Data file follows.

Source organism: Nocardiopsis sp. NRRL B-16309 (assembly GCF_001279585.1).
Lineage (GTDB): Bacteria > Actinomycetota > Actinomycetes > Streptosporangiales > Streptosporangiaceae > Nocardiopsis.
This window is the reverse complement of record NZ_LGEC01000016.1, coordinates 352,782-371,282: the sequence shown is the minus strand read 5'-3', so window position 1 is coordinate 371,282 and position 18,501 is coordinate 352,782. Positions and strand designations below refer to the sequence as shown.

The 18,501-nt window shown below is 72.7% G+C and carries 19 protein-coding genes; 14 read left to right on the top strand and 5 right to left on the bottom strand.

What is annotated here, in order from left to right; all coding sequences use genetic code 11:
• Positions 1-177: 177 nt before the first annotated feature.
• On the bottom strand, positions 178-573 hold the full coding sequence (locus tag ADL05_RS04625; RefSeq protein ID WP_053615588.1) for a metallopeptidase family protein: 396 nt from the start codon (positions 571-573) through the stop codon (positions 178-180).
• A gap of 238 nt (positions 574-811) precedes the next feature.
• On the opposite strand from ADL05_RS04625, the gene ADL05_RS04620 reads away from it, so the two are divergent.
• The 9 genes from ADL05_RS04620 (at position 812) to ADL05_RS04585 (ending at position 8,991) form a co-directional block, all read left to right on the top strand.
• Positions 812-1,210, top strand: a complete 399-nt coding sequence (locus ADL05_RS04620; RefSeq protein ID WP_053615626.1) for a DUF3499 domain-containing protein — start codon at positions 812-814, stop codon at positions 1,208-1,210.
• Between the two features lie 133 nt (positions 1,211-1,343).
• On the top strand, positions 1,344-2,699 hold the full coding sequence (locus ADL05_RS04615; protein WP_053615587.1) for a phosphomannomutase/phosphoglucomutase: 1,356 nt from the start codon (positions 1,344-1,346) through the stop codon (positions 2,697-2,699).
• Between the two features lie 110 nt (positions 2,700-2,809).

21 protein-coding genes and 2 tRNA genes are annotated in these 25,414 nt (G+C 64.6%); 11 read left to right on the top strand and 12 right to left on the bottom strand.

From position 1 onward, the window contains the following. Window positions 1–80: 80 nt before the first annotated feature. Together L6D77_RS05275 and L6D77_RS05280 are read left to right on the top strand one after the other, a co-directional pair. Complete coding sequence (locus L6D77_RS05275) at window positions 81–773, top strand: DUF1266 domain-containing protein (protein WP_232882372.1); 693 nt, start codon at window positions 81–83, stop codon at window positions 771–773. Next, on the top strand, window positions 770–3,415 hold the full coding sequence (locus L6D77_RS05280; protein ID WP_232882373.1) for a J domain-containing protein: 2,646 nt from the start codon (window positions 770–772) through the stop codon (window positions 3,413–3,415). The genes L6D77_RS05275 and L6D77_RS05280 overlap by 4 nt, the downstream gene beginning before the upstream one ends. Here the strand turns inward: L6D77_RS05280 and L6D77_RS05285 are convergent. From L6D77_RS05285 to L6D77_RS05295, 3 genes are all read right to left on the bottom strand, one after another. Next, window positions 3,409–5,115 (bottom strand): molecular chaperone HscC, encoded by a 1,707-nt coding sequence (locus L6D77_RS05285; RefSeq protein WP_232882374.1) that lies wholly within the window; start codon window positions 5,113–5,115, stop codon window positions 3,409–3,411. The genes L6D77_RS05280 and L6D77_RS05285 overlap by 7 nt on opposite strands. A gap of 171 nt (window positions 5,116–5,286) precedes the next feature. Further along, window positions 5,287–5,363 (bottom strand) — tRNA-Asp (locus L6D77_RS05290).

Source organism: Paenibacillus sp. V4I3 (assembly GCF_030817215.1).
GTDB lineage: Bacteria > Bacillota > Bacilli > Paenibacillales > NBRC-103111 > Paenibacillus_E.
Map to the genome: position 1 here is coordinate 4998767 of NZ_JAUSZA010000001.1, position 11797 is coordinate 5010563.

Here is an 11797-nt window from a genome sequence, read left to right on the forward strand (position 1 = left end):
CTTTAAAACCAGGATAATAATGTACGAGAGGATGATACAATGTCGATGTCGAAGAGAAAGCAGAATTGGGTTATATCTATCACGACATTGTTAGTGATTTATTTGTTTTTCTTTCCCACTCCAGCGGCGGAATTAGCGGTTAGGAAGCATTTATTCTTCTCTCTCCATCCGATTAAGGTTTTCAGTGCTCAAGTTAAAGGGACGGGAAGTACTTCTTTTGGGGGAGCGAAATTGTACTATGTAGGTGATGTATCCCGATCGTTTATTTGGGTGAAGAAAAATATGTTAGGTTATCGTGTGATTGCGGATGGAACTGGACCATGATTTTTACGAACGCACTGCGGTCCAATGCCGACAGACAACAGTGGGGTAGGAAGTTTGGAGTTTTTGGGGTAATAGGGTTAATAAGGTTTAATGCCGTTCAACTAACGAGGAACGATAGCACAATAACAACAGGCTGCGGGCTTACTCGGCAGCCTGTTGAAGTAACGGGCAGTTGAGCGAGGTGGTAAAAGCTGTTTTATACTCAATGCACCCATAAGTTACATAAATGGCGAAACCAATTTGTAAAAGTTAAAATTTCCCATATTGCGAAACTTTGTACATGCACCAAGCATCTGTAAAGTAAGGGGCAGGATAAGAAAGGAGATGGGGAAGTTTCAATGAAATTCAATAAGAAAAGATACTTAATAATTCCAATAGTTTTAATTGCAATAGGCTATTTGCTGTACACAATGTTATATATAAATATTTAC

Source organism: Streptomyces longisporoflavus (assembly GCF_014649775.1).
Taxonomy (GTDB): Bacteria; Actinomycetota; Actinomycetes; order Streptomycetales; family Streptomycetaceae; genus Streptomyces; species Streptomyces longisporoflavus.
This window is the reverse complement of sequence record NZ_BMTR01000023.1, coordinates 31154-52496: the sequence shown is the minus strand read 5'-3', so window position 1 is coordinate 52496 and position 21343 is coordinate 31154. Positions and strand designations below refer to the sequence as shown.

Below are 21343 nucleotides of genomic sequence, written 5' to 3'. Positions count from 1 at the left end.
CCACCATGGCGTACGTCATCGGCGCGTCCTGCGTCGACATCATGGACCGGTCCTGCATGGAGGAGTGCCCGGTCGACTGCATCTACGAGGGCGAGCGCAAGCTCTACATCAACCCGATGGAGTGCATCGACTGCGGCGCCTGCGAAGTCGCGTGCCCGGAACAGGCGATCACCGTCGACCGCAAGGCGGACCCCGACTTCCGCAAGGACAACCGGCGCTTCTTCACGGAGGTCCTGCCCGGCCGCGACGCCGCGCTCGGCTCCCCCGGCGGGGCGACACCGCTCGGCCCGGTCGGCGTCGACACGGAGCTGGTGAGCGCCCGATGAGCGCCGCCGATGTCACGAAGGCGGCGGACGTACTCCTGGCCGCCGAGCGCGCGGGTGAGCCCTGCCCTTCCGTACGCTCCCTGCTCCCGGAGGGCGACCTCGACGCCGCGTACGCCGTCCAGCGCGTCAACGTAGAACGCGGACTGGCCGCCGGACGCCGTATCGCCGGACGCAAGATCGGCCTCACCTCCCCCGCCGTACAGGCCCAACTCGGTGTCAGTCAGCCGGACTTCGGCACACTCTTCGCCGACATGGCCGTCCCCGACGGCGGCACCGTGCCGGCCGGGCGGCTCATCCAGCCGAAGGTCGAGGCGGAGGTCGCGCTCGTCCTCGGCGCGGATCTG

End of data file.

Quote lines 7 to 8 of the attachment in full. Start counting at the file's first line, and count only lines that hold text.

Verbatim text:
• On the bottom strand, positions 178-573 hold the full coding sequence (locus tag ADL05_RS04625; RefSeq protein ID WP_053615588.1) for a metallopeptidase family protein: 396 nt from the start codon (positions 571-573) through the stop codon (positions 178-180).
• A gap of 238 nt (positions 574-811) precedes the next feature.